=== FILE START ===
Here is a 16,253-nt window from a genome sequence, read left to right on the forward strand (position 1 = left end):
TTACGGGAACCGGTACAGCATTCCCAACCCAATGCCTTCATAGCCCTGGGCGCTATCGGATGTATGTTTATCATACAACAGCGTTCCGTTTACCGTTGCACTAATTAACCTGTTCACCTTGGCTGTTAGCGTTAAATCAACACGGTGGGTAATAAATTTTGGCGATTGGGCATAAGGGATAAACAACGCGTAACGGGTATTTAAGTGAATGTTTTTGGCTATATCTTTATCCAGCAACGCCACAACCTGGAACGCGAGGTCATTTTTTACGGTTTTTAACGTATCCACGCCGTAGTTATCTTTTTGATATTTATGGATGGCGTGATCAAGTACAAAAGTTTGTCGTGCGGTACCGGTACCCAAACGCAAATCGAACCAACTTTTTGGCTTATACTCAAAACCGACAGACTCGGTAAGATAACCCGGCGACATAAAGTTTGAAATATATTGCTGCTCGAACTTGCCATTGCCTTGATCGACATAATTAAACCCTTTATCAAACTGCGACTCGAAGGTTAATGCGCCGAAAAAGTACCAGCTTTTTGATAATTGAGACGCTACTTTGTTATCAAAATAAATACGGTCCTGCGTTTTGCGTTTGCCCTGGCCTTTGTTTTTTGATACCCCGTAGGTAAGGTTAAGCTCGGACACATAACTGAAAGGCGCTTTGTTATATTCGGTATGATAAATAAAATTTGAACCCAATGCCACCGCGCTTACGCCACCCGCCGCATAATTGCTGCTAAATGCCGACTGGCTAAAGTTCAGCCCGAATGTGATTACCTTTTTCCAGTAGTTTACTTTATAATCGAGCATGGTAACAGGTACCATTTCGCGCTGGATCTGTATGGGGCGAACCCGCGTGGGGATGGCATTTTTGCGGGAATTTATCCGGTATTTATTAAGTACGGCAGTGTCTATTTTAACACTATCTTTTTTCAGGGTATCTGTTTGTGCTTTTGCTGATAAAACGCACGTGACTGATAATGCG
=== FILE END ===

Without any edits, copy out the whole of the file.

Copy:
Here is a 16,253-nt window from a genome sequence, read left to right on the forward strand (position 1 = left end):
TTACGGGAACCGGTACAGCATTCCCAACCCAATGCCTTCATAGCCCTGGGCGCTATCGGATGTATGTTTATCATACAACAGCGTTCCGTTTACCGTTGCACTAATTAACCTGTTCACCTTGGCTGTTAGCGTTAAATCAACACGGTGGGTAATAAATTTTGGCGATTGGGCATAAGGGATAAACAACGCGTAACGGGTATTTAAGTGAATGTTTTTGGCTATATCTTTATCCAGCAACGCCACAACCTGGAACGCGAGGTCATTTTTTACGGTTTTTAACGTATCCACGCCGTAGTTATCTTTTTGATATTTATGGATGGCGTGATCAAGTACAAAAGTTTGTCGTGCGGTACCGGTACCCAAACGCAAATCGAACCAACTTTTTGGCTTATACTCAAAACCGACAGACTCGGTAAGATAACCCGGCGACATAAAGTTTGAAATATATTGCTGCTCGAACTTGCCATTGCCTTGATCGACATAATTAAACCCTTTATCAAACTGCGACTCGAAGGTTAATGCGCCGAAAAAGTACCAGCTTTTTGATAATTGAGACGCTACTTTGTTATCAAAATAAATACGGTCCTGCGTTTTGCGTTTGCCCTGGCCTTTGTTTTTTGATACCCCGTAGGTAAGGTTAAGCTCGGACACATAACTGAAAGGCGCTTTGTTATATTCGGTATGATAAATAAAATTTGAACCCAATGCCACCGCGCTTACGCCACCCGCCGCATAATTGCTGCTAAATGCCGACTGGCTAAAGTTCAGCCCGAATGTGATTACCTTTTTCCAGTAGTTTACTTTATAATCGAGCATGGTAACAGGTACCATTTCGCGCTGGATCTGTATGGGGCGAACCCGCGTGGGGATGGCATTTTTGCGGGAATTTATCCGGTATTTATTAAGTACGGCAGTGTCTATTTTAACACTATCTTTTTTCAGGGTATCTGTTTGTGCTTTTGCTGATAAAACGCACGTGACTGATAATGCG